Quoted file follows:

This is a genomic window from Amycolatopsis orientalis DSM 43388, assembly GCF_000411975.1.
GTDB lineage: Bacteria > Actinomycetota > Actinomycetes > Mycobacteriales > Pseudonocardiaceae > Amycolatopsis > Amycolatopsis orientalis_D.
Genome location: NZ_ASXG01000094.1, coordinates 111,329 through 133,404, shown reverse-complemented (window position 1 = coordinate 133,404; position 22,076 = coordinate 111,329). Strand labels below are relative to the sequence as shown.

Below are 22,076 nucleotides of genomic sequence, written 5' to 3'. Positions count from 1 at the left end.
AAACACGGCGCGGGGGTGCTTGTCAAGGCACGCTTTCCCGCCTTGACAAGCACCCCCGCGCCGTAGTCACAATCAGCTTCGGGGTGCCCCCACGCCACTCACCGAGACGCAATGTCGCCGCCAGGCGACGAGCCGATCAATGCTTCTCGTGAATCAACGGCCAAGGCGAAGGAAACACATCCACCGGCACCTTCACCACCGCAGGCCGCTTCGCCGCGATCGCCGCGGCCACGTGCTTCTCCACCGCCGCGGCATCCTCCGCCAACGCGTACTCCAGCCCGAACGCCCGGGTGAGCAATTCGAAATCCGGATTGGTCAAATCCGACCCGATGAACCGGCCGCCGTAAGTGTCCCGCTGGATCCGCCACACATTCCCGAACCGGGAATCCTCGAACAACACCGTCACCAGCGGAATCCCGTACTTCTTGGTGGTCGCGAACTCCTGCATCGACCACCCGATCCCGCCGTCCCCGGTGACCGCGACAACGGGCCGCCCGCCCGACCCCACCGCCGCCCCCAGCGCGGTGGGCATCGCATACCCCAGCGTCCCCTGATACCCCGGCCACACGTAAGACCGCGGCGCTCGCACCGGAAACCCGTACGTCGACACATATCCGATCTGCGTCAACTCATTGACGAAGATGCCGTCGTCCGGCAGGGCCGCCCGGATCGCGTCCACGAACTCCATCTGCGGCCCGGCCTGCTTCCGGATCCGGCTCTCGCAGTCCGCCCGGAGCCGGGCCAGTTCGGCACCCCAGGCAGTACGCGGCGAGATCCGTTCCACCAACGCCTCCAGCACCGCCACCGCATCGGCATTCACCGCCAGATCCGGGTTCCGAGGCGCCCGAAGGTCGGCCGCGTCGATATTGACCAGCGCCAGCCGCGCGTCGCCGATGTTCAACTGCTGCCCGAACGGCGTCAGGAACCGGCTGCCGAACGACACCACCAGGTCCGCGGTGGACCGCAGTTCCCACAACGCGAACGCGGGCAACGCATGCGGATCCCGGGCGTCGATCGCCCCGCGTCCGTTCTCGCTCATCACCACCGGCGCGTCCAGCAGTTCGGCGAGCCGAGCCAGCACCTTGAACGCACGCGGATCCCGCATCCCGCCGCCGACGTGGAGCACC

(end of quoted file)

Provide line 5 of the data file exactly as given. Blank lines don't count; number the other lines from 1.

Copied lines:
AAACACGGCGCGGGGGTGCTTGTCAAGGCACGCTTTCCCGCCTTGACAAGCACCCCCGCGCCGTAGTCACAATCAGCTTCGGGGTGCCCCCACGCCACTCACCGAGACGCAATGTCGCCGCCAGGCGACGAGCCGATCAATGCTTCTCGTGAATCAACGGCCAAGGCGAAGGAAACACATCCACCGGCACCTTCACCACCGCAGGCCGCTTCGCCGCGATCGCCGCGGCCACGTGCTTCTCCACCGCCGCGGCATCCTCCGCCAACGCGTACTCCAGCCCGAACGCCCGGGTGAGCAATTCGAAATCCGGATTGGTCAAATCCGACCCGATGAACCGGCCGCCGTAAGTGTCCCGCTGGATCCGCCACACATTCCCGAACCGGGAATCCTCGAACAACACCGTCACCAGCGGAATCCCGTACTTCTTGGTGGTCGCGAACTCCTGCATCGACCACCCGATCCCGCCGTCCCCGGTGACCGCGACAACGGGCCGCCCGCCCGACCCCACCGCCGCCCCCAGCGCGGTGGGCATCGCATACCCCAGCGTCCCCTGATACCCCGGCCACACGTAAGACCGCGGCGCTCGCACCGGAAACCCGTACGTCGACACATATCCGATCTGCGTCAACTCATTGACGAAGATGCCGTCGTCCGGCAGGGCCGCCCGGATCGCGTCCACGAACTCCATCTGCGGCCCGGCCTGCTTCCGGATCCGGCTCTCGCAGTCCGCCCGGAGCCGGGCCAGTTCGGCACCCCAGGCAGTACGCGGCGAGATCCGTTCCACCAACGCCTCCAGCACCGCCACCGCATCGGCATTCACCGCCAGATCCGGGTTCCGAGGCGCCCGAAGGTCGGCCGCGTCGATATTGACCAGCGCCAGCCGCGCGTCGCCGATGTTCAACTGCTGCCCGAACGGCGTCAGGAACCGGCTGCCGAACGACACCACCAGGTCCGCGGTGGACCGCAGTTCCCACAACGCGAACGCGGGCAACGCATGCGGATCCCGGGCGTCGATCGCCCCGCGTCCGTTCTCGCTCATCACCACCGGCGCGTCCAGCAGTTCGGCGAGCCGAGCCAGCACCTTGAACGCACGCGGATCCCGCATCCCGCCGCCGACGTGGAGCACC